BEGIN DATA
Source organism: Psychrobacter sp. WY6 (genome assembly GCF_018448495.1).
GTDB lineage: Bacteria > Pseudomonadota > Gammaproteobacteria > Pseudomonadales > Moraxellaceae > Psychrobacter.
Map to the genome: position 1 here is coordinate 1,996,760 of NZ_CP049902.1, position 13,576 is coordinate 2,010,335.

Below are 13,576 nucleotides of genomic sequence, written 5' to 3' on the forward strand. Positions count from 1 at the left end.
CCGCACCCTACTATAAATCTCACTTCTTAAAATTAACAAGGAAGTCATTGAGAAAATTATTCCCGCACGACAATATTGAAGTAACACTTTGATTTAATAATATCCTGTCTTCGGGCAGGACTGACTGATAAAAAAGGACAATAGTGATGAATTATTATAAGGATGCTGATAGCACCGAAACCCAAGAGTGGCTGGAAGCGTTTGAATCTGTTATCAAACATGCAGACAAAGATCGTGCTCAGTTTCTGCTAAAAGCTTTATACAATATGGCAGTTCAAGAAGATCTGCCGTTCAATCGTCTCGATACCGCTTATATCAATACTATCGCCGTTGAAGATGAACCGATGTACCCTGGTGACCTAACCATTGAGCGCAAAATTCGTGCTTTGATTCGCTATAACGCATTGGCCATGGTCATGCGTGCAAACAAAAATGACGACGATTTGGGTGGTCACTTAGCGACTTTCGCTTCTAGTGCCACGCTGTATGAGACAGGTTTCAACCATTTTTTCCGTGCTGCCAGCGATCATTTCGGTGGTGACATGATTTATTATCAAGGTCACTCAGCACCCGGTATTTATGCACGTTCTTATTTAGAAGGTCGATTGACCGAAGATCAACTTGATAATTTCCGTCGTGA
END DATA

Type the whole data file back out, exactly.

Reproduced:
Source organism: Psychrobacter sp. WY6 (genome assembly GCF_018448495.1).
GTDB lineage: Bacteria > Pseudomonadota > Gammaproteobacteria > Pseudomonadales > Moraxellaceae > Psychrobacter.
Map to the genome: position 1 here is coordinate 1,996,760 of NZ_CP049902.1, position 13,576 is coordinate 2,010,335.

Below are 13,576 nucleotides of genomic sequence, written 5' to 3' on the forward strand. Positions count from 1 at the left end.
CCGCACCCTACTATAAATCTCACTTCTTAAAATTAACAAGGAAGTCATTGAGAAAATTATTCCCGCACGACAATATTGAAGTAACACTTTGATTTAATAATATCCTGTCTTCGGGCAGGACTGACTGATAAAAAAGGACAATAGTGATGAATTATTATAAGGATGCTGATAGCACCGAAACCCAAGAGTGGCTGGAAGCGTTTGAATCTGTTATCAAACATGCAGACAAAGATCGTGCTCAGTTTCTGCTAAAAGCTTTATACAATATGGCAGTTCAAGAAGATCTGCCGTTCAATCGTCTCGATACCGCTTATATCAATACTATCGCCGTTGAAGATGAACCGATGTACCCTGGTGACCTAACCATTGAGCGCAAAATTCGTGCTTTGATTCGCTATAACGCATTGGCCATGGTCATGCGTGCAAACAAAAATGACGACGATTTGGGTGGTCACTTAGCGACTTTCGCTTCTAGTGCCACGCTGTATGAGACAGGTTTCAACCATTTTTTCCGTGCTGCCAGCGATCATTTCGGTGGTGACATGATTTATTATCAAGGTCACTCAGCACCCGGTATTTATGCACGTTCTTATTTAGAAGGTCGATTGACCGAAGATCAACTTGATAATTTCCGTCGTGA